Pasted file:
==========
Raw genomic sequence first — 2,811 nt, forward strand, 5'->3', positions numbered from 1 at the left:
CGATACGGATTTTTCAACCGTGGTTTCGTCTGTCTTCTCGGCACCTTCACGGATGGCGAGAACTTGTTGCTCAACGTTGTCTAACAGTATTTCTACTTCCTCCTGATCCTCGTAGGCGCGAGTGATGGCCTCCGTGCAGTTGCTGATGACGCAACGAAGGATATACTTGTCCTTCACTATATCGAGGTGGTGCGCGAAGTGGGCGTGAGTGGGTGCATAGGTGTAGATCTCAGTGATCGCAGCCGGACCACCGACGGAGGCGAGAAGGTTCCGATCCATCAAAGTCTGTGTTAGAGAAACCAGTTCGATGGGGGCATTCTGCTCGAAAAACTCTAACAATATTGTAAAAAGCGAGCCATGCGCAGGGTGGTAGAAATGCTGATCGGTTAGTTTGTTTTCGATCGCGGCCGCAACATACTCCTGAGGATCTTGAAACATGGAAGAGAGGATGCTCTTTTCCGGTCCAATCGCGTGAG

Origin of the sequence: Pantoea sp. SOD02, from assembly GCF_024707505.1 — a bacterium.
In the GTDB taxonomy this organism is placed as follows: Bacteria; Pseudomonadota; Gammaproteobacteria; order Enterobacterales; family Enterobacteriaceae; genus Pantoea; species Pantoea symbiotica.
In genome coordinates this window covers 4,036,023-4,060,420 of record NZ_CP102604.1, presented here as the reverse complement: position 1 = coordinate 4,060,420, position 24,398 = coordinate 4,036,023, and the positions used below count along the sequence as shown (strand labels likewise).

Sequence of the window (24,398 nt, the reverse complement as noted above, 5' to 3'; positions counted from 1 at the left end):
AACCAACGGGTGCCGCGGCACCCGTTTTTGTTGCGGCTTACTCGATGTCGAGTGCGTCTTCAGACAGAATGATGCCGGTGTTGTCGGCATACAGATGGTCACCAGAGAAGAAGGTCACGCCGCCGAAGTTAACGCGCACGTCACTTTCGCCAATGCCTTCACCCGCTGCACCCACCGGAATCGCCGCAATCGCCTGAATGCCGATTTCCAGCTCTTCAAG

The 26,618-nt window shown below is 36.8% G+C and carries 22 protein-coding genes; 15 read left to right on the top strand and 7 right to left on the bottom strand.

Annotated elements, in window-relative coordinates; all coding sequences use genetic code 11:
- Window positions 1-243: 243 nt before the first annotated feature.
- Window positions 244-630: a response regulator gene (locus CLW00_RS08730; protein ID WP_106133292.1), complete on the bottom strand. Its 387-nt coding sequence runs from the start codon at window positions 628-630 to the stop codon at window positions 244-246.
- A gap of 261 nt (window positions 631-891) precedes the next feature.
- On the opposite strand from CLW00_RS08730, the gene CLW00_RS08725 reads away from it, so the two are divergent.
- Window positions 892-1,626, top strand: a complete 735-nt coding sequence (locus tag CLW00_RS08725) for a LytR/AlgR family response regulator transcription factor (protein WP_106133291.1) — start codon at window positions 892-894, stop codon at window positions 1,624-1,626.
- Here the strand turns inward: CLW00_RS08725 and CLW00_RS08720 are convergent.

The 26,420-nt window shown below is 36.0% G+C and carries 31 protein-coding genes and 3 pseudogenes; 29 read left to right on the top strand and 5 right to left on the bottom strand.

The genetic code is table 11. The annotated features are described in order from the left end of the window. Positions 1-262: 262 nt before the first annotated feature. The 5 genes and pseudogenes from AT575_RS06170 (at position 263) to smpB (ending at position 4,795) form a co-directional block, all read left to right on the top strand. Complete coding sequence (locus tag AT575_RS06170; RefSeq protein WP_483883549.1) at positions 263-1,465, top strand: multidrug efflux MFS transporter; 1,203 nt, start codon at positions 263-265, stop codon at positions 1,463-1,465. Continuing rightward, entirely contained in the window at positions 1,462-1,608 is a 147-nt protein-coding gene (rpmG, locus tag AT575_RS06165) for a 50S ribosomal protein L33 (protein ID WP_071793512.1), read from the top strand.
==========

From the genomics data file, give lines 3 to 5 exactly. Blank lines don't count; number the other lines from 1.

Origin of the sequence: Pantoea sp. SOD02, from assembly GCF_024707505.1 — a bacterium.
In the GTDB taxonomy this organism is placed as follows: Bacteria; Pseudomonadota; Gammaproteobacteria; order Enterobacterales; family Enterobacteriaceae; genus Pantoea; species Pantoea symbiotica.
In genome coordinates this window covers 4,036,023-4,060,420 of record NZ_CP102604.1, presented here as the reverse complement: position 1 = coordinate 4,060,420, position 24,398 = coordinate 4,036,023, and the positions used below count along the sequence as shown (strand labels likewise).